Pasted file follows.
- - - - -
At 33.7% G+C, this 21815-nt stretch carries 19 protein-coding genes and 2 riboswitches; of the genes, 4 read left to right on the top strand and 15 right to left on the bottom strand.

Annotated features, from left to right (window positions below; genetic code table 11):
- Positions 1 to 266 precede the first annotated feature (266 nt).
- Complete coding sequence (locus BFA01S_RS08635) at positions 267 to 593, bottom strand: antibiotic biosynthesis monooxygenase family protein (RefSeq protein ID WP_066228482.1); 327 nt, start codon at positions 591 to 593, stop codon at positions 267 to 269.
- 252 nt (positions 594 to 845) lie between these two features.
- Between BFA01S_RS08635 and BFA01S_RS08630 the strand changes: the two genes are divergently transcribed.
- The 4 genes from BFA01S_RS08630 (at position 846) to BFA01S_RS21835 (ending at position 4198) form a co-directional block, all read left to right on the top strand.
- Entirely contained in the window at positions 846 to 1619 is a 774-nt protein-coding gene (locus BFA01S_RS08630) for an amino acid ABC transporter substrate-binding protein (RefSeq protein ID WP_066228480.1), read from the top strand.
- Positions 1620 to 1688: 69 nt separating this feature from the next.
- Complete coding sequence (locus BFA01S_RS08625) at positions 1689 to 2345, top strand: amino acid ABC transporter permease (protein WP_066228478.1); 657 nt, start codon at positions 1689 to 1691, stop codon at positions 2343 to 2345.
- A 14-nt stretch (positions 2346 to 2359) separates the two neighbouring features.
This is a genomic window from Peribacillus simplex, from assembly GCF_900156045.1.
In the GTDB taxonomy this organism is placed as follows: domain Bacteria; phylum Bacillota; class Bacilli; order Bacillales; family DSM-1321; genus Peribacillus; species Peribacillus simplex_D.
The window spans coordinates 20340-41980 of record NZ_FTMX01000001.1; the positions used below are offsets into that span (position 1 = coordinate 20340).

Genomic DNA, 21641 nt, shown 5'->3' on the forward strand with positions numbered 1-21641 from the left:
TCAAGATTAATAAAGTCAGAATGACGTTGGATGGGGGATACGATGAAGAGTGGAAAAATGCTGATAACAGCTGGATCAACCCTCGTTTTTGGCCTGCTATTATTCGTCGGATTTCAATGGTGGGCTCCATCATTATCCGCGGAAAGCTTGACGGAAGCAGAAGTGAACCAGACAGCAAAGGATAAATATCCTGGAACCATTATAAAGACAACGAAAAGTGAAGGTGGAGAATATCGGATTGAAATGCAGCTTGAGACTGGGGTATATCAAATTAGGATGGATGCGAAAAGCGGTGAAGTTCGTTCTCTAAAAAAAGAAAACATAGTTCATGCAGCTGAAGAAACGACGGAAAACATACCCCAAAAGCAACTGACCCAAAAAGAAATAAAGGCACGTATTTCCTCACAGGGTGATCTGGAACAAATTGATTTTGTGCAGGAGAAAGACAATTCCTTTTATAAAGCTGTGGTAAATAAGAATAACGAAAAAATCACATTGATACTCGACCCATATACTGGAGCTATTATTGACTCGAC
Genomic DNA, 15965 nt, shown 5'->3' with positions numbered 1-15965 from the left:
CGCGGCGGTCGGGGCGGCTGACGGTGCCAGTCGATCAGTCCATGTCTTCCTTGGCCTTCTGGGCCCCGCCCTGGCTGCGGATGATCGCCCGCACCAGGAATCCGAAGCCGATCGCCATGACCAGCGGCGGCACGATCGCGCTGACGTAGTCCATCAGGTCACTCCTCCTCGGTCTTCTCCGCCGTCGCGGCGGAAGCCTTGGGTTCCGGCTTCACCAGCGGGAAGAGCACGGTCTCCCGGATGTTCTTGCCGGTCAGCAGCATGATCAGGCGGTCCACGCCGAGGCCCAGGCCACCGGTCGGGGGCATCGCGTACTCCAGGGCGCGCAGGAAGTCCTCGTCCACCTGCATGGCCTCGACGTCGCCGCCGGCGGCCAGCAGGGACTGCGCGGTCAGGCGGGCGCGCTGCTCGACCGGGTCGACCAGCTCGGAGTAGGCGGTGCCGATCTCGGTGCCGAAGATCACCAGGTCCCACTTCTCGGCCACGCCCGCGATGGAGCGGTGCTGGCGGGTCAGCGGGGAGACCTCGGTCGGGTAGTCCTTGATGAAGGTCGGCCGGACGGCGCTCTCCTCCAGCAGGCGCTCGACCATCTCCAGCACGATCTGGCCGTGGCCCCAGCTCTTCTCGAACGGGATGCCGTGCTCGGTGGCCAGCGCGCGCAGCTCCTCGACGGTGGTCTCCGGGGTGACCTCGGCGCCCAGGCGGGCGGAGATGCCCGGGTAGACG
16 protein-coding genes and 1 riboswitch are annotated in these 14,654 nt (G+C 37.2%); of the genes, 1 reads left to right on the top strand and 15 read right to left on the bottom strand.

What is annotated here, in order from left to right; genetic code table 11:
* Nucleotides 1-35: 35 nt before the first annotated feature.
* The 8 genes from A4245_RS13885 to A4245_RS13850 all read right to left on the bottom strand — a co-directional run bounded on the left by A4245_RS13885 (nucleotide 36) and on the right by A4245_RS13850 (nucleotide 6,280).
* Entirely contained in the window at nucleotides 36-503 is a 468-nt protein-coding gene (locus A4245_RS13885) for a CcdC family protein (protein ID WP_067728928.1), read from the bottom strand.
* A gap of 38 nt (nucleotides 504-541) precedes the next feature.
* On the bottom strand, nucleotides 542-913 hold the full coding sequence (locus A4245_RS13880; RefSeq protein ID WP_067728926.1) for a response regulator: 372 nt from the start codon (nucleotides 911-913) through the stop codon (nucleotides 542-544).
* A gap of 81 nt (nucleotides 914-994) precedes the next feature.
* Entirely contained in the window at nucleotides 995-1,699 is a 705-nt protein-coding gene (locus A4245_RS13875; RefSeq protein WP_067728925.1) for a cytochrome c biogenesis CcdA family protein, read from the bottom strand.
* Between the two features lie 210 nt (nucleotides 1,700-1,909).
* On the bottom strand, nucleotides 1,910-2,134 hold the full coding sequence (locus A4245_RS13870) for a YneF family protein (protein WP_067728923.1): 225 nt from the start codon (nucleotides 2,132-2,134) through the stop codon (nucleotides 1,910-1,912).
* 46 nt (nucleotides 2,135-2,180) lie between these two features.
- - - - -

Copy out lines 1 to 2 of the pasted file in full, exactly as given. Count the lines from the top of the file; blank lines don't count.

At 33.7% G+C, this 21815-nt stretch carries 19 protein-coding genes and 2 riboswitches; of the genes, 4 read left to right on the top strand and 15 right to left on the bottom strand.

Annotated features, from left to right (window positions below; genetic code table 11):